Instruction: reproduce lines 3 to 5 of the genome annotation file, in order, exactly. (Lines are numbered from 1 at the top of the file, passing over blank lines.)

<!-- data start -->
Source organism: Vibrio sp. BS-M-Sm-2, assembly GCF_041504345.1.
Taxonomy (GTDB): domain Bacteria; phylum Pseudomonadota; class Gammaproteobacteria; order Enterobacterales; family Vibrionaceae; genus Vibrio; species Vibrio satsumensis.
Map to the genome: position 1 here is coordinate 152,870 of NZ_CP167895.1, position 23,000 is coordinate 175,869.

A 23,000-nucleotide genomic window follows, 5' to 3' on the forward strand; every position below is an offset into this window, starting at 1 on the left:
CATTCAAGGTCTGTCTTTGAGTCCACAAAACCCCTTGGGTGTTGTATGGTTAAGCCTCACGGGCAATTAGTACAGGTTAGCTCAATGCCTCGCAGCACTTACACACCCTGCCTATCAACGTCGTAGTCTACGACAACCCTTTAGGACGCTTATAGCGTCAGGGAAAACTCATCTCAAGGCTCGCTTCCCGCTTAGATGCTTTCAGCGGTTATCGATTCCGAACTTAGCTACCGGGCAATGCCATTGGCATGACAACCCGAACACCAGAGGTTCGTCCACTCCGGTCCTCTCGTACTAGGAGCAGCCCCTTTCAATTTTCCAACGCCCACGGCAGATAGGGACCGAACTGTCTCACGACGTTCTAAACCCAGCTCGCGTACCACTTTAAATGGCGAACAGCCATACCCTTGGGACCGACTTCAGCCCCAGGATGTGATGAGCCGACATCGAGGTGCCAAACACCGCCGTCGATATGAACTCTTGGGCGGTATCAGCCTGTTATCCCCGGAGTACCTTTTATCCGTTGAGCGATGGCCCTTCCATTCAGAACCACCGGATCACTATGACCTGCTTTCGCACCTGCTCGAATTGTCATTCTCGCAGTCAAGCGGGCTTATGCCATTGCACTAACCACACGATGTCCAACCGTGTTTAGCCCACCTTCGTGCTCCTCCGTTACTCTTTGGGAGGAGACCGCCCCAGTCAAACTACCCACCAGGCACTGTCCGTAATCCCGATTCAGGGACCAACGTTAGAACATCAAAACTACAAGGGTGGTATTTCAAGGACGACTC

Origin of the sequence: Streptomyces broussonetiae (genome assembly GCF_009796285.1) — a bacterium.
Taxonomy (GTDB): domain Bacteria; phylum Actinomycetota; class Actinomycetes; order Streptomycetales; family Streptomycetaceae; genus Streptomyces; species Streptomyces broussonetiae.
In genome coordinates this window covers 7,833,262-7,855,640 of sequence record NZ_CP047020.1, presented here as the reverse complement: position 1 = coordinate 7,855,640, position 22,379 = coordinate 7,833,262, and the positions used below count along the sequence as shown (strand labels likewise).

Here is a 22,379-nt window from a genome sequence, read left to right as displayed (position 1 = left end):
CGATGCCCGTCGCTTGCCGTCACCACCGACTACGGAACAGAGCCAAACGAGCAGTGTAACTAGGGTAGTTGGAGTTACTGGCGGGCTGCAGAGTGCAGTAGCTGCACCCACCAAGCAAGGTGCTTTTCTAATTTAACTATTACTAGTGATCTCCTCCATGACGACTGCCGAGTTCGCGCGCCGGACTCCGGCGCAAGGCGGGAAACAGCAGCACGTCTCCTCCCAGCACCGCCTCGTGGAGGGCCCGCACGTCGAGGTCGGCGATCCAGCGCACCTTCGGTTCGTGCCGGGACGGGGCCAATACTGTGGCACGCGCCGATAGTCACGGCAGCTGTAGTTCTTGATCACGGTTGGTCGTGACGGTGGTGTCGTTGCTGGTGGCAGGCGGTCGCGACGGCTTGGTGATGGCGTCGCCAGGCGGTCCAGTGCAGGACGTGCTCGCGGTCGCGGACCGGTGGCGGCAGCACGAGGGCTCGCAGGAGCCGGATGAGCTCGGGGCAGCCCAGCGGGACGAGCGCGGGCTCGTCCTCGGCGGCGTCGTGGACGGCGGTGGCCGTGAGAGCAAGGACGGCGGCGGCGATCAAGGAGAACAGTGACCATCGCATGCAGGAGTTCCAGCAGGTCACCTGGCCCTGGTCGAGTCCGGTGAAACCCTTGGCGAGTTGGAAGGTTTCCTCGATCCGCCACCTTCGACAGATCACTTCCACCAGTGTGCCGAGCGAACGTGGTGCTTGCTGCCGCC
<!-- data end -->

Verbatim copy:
Map to the genome: position 1 here is coordinate 152,870 of NZ_CP167895.1, position 23,000 is coordinate 175,869.

A 23,000-nucleotide genomic window follows, 5' to 3' on the forward strand; every position below is an offset into this window, starting at 1 on the left:
CATTCAAGGTCTGTCTTTGAGTCCACAAAACCCCTTGGGTGTTGTATGGTTAAGCCTCACGGGCAATTAGTACAGGTTAGCTCAATGCCTCGCAGCACTTACACACCCTGCCTATCAACGTCGTAGTCTACGACAACCCTTTAGGACGCTTATAGCGTCAGGGAAAACTCATCTCAAGGCTCGCTTCCCGCTTAGATGCTTTCAGCGGTTATCGATTCCGAACTTAGCTACCGGGCAATGCCATTGGCATGACAACCCGAACACCAGAGGTTCGTCCACTCCGGTCCTCTCGTACTAGGAGCAGCCCCTTTCAATTTTCCAACGCCCACGGCAGATAGGGACCGAACTGTCTCACGACGTTCTAAACCCAGCTCGCGTACCACTTTAAATGGCGAACAGCCATACCCTTGGGACCGACTTCAGCCCCAGGATGTGATGAGCCGACATCGAGGTGCCAAACACCGCCGTCGATATGAACTCTTGGGCGGTATCAGCCTGTTATCCCCGGAGTACCTTTTATCCGTTGAGCGATGGCCCTTCCATTCAGAACCACCGGATCACTATGACCTGCTTTCGCACCTGCTCGAATTGTCATTCTCGCAGTCAAGCGGGCTTATGCCATTGCACTAACCACACGATGTCCAACCGTGTTTAGCCCACCTTCGTGCTCCTCCGTTACTCTTTGGGAGGAGACCGCCCCAGTCAAACTACCCACCAGGCACTGTCCGTAATCCCGATTCAGGGACCAACGTTAGAACATCAAAACTACAAGGGTGGTATTTCAAGGACGACTC